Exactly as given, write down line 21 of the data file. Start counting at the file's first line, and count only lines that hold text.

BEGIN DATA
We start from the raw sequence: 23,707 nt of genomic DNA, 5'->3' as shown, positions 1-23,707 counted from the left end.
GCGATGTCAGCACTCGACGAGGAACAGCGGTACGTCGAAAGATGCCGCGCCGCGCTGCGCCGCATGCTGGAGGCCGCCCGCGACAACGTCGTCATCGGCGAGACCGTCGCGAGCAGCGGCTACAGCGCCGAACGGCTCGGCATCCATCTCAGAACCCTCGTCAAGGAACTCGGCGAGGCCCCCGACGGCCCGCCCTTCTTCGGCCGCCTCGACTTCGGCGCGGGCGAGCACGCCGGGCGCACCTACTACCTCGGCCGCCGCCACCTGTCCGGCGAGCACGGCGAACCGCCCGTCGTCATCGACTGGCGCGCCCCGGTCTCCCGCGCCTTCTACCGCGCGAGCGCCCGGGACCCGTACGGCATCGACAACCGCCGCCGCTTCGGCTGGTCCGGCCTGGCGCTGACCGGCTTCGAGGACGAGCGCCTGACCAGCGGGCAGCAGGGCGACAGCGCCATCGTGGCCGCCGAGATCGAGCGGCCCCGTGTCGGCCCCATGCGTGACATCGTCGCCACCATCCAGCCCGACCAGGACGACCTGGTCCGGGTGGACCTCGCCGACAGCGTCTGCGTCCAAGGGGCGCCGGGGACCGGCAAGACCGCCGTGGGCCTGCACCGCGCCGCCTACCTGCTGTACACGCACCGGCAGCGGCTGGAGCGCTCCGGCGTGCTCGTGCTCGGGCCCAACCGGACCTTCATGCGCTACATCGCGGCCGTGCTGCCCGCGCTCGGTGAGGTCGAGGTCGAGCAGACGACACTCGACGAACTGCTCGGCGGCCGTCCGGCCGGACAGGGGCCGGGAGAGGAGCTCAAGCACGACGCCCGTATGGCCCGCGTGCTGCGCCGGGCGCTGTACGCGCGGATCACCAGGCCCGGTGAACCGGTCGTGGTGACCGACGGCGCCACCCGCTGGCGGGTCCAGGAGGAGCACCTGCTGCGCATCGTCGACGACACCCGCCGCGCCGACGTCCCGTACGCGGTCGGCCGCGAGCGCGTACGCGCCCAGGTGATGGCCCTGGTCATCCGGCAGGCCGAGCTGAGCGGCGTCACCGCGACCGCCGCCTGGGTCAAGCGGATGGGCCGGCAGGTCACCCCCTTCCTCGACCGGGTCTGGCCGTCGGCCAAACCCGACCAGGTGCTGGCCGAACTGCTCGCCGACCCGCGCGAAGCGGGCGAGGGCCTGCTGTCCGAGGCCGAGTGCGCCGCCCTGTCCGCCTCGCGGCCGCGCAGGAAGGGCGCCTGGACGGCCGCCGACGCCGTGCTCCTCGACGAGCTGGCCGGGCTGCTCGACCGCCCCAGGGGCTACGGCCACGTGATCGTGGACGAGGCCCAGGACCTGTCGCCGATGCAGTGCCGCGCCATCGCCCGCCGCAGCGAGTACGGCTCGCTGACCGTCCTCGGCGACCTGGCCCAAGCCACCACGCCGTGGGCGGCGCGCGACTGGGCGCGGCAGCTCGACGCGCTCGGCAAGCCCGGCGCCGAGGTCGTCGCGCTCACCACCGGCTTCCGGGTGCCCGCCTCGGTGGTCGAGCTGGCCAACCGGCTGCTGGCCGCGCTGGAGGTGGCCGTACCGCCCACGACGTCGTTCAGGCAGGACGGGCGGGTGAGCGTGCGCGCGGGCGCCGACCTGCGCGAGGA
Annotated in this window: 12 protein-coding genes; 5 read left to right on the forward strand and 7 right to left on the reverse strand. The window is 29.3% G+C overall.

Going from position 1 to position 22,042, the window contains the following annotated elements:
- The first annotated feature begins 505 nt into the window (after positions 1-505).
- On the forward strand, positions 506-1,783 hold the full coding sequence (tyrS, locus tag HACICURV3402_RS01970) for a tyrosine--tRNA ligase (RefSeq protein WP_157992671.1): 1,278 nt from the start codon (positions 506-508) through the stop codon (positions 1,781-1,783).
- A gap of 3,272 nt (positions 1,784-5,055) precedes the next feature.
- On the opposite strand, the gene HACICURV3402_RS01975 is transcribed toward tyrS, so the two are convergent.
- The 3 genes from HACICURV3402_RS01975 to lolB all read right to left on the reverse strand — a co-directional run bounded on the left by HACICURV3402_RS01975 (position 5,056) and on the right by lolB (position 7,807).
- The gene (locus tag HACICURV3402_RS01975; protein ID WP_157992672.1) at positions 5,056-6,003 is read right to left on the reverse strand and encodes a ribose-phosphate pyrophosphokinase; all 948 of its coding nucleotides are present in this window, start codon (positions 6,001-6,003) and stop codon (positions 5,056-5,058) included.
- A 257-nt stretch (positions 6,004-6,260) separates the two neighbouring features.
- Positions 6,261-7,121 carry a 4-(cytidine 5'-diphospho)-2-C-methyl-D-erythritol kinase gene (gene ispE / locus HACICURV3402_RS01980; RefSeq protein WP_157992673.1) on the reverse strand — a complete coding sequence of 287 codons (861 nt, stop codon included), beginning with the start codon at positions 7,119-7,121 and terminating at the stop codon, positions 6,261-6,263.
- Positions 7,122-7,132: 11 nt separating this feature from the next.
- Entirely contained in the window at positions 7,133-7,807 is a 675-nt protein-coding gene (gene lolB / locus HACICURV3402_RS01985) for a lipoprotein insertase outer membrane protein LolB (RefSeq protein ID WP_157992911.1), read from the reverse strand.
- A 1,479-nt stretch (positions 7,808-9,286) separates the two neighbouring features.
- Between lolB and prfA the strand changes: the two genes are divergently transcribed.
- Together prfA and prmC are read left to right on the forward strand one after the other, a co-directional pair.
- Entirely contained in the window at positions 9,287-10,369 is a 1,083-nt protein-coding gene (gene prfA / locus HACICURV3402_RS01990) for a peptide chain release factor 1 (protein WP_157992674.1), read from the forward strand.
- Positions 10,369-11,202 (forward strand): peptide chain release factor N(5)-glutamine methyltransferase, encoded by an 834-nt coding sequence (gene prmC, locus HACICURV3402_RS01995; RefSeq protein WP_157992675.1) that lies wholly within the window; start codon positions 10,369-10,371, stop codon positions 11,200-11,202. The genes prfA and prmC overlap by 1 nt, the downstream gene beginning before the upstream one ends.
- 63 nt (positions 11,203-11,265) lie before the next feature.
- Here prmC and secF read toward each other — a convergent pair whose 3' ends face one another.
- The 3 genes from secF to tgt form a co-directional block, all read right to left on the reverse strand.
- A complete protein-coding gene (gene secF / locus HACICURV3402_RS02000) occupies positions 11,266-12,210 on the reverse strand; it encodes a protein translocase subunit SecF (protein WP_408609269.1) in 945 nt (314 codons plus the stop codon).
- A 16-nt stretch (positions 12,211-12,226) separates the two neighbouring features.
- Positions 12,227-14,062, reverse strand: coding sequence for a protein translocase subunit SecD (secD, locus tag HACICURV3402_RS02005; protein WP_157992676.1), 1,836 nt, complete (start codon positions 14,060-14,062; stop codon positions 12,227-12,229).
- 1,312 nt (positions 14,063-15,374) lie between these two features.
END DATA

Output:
- Here prmC and secF read toward each other — a convergent pair whose 3' ends face one another.